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Tayrona National Park & Around
March 2011

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Río Piedras and the Sierra Nevada de Santa Marta, Colombia

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The Tayrona National Park is a place that I've wanted to visit for such a long time.
Well, in 2011 the dream came true!

Actually, according to my family I went there when I was like 7 years old, but honestly I don't remember it, so let's say that this was my first visit.

Tayrona National Park was established in 1969.
It is currently the second most visited National Park in Colombia, but this doesn't mean that you will be overwhelmed by the crowds.

The park is covered by jungle and located between the sea and the mountains. You have to walk a lot when visiting, which means that not everyone can easily enjoy it.

In other words, you have to deserve to be there!

Trees in the jungle of Tayrona National Park, Colombia

The park protects an area of about 150 km² of land and 30 km² of sea.
Hundreds animal and vegetal species, some of them endangered, can be found in the park.

Tayrona National Park also boasts archaeological sites. The place was governed by the Tayrona people until the Spanish conquest. By the way, the Indigenous people gave a hard time to the Spaniards there!

Today, indigenous communities such as the Kogui and the Wiwas still inhabit the park and its surrounding areas, including the Sierra Nevada de Santa Marta.

A red insect in the jungle

We were 3 persons on this trip: my cousin, my girlfriend and me.

One of my cousins has a house in the neighbourhood of El Rodadero, in Santa Marta.
We spent a few days there with my family, with whom we had a great time. But we were having an overdose of the swimming pool so we decided to take a trip to the Tayrona National Park.

Snowy Egrets in Tayrona National Park in Colombia

We left Santa Marta all together by car. We had lunch at a great restaurant in the settlement of El Zaino, with a nice view of the jungle and the Río Piedras (picture on top of this page).

Then we were dropped at the entrance of the National Park.

Like many places around the world, entrance fees are different for locals and foreigners.
When I visited, Colombian nationals payed roughly 5 euro, foreigners residing in Colombia 7 euro, and foreign tourists had to pay around 14 euro.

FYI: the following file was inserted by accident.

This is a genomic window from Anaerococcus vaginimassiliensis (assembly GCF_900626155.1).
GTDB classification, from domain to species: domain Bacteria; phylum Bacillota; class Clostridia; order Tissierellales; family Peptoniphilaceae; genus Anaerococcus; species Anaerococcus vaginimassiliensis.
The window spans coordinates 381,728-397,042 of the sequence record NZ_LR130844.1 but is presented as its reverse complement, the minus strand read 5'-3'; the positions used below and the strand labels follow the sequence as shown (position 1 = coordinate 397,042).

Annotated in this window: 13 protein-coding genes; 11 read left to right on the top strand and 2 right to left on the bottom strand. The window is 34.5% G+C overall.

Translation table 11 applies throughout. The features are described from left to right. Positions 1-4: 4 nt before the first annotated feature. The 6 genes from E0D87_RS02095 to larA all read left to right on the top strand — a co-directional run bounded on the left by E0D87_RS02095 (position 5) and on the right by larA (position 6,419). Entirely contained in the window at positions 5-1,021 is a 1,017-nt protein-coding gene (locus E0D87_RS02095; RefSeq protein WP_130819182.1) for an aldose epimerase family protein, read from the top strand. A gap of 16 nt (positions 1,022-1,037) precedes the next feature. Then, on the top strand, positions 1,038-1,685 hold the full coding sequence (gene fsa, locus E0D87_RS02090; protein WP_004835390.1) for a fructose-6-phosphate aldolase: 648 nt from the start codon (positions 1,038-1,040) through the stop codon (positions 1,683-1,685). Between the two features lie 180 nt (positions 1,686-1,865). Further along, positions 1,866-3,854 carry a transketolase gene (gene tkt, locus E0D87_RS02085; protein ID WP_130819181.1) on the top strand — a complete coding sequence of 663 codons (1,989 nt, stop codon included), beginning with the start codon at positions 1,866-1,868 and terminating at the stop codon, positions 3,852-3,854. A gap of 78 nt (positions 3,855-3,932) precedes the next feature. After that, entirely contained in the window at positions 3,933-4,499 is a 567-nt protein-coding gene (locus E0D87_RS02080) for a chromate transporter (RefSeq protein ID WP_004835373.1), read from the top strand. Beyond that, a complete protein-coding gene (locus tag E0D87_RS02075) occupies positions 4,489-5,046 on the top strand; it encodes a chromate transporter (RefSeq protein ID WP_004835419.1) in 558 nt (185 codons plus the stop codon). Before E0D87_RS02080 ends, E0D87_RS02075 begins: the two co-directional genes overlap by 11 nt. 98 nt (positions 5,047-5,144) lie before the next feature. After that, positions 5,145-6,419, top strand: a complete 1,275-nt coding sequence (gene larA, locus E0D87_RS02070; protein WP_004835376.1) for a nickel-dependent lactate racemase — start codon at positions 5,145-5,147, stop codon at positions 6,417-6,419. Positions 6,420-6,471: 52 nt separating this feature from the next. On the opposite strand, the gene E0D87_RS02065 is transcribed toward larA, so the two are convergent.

Abandonned truck. Indiana Jones was here?

We bought some water and the hike started near the parking lot, where there are some abandonned trucks slowly being eaten by the jungle.

We got deeper into the jungle, in search for a place in the park called Arrecifes.
Two trails lead to Arrecifes, and we decided to take the longest one.

The donkey and the beach

We were offered to ride horses, donkeys or mules to Arrecifes, for a small fee.

We were there to hike, so we declined the offer.
But we thought riding a horse would be great for the way back!
Finally we didn't use this, we returned by boat via Taganga.

Pristine beach at Tayrona National Park, Colombia

To be honest, we had absolutely no particular plan on what to do at Parque Tayrona.

We didn't book anything, so we didn't know where to sleep, but Arrecifes and Cabo San Juan seemed to be the best places.

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Mountains and sea on the rocks

We hiked for about 2 hours. We could have probably done it in 1 hour, but we stopped quite often to observe animals, plants and some amazing landscapes.

This jungle trail reminded me and and my girlfriend some other rainforest adventures in Malaysia, in Cuc Phuong National Park in Vietnam and in Amacayacu National Park in the Colombian Amazon.

As for my cousin, she evoked some nice hikes of her trip to The Philippines.

Stones and sea - Tayrona National Park in Colombia

We saw many small animals, insects and birds. There were several armies of big ants marching straight to transport leaves. That's quite imprevessive.

In some places it got slippery, but the good news is that it wasn't raining. For sure, this trail has to be a living hell under the rain.

We found many giant stones on our way, in the forest and later by the sea.

High waves on giant stones

The highlight of the hike was when we reached the sea, at a place called Cañaveral.

I can't describe the beauty of the place!

After some effort we reached a viewpoint over the stones where we could see the mountains and the sea.

I was standing on a giant rock, with the furious sea on the right, jungle covered mountains on the left, and all this under a dramatic skycalling a thunderstorm.

A bird flying from one rock to the other

The word amazing isn't enough!

We continued to hike until we reached Arrecifes and Cabo San Juan. Continue reading on the next page.

Colombia Links:

Colombia official Tourist board
Lonely Planet Colombia guides
Tayrona National Park on Trip Advisor
Compare cheap flights to Colombia
Cheap Hostels in Santa Marta
Hotels in Santa Marta with

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Colombia travel guide

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Put that Gabriel García Márquez novel down and start planning your Colombian adventure! Before you know it, you'll be strolling the cobbled streets of colonial Cartagena...

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